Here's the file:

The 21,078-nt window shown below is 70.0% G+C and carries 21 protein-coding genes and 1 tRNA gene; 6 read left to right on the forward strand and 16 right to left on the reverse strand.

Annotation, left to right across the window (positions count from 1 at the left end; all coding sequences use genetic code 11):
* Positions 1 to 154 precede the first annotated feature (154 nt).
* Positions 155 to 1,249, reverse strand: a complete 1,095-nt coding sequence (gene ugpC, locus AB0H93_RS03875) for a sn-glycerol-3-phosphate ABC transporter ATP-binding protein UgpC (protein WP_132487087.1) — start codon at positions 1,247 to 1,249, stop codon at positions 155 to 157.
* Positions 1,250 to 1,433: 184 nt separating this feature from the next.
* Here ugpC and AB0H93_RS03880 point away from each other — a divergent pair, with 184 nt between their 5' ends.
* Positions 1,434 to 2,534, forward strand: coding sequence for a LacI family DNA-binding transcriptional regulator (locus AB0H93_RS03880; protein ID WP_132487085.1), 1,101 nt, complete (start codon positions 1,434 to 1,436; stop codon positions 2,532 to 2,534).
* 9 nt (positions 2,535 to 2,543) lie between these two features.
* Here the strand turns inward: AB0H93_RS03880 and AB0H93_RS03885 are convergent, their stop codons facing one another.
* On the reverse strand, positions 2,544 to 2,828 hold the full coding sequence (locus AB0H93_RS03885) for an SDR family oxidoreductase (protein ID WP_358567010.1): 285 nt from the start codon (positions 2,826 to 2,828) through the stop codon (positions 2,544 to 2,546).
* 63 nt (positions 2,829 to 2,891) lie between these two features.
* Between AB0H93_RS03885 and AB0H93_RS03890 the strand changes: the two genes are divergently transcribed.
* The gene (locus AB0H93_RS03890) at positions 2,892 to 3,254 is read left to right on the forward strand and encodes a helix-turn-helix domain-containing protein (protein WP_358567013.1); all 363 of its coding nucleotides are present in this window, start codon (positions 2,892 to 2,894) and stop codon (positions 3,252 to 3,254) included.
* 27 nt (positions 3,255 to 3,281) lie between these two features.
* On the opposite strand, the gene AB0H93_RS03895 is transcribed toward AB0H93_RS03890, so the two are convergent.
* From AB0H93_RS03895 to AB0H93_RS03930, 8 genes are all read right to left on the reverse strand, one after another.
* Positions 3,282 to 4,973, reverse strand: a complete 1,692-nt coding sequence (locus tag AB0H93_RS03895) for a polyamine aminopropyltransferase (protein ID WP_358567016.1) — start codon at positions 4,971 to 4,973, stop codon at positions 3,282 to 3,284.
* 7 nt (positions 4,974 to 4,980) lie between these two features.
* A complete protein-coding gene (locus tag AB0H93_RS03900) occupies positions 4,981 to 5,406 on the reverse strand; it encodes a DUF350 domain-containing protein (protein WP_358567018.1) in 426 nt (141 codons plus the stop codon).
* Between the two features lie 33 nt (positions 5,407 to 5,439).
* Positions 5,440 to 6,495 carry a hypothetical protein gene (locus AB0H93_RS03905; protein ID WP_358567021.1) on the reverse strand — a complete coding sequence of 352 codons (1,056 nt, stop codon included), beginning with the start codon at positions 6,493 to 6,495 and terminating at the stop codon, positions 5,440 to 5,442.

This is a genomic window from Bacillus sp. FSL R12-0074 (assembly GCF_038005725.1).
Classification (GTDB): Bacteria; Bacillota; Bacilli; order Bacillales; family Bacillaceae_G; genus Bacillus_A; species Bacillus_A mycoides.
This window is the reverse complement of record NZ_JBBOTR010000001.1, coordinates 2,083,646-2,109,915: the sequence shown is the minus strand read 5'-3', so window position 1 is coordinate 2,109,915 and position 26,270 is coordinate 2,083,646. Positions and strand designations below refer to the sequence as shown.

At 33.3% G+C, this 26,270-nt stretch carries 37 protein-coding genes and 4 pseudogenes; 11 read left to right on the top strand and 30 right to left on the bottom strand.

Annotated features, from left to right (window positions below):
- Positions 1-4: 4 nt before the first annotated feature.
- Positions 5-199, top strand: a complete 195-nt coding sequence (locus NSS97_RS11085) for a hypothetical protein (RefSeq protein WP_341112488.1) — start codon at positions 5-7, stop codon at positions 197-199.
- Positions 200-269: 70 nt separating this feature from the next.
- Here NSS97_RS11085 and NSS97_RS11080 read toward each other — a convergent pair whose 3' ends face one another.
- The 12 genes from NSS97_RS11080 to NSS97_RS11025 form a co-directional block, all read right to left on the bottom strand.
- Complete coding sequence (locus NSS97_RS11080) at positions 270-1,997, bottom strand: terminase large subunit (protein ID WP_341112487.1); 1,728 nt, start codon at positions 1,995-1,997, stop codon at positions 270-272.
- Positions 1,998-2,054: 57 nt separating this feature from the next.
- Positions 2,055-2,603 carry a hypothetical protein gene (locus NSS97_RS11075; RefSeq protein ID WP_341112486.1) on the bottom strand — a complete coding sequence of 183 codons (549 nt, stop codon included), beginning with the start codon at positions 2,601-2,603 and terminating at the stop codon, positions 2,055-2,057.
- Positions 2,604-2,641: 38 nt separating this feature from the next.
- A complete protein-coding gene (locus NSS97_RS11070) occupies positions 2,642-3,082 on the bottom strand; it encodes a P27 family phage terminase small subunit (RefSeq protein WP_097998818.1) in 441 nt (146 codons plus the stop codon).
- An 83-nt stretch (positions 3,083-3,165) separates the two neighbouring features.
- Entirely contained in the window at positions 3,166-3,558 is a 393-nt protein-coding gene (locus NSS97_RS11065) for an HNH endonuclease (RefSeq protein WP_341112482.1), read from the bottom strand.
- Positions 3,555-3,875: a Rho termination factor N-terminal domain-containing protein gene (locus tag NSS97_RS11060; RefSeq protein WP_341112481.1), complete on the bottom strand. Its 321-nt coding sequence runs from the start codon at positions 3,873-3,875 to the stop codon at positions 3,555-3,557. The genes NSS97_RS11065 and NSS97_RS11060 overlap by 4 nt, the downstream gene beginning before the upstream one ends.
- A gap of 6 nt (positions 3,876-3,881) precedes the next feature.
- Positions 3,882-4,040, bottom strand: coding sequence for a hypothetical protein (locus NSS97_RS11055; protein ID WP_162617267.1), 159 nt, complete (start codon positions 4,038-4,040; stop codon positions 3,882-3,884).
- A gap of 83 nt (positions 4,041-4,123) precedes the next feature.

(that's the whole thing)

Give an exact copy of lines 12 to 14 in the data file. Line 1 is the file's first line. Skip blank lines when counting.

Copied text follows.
* Between AB0H93_RS03885 and AB0H93_RS03890 the strand changes: the two genes are divergently transcribed.
* The gene (locus AB0H93_RS03890) at positions 2,892 to 3,254 is read left to right on the forward strand and encodes a helix-turn-helix domain-containing protein (protein WP_358567013.1); all 363 of its coding nucleotides are present in this window, start codon (positions 2,892 to 2,894) and stop codon (positions 3,252 to 3,254) included.
* 27 nt (positions 3,255 to 3,281) lie between these two features.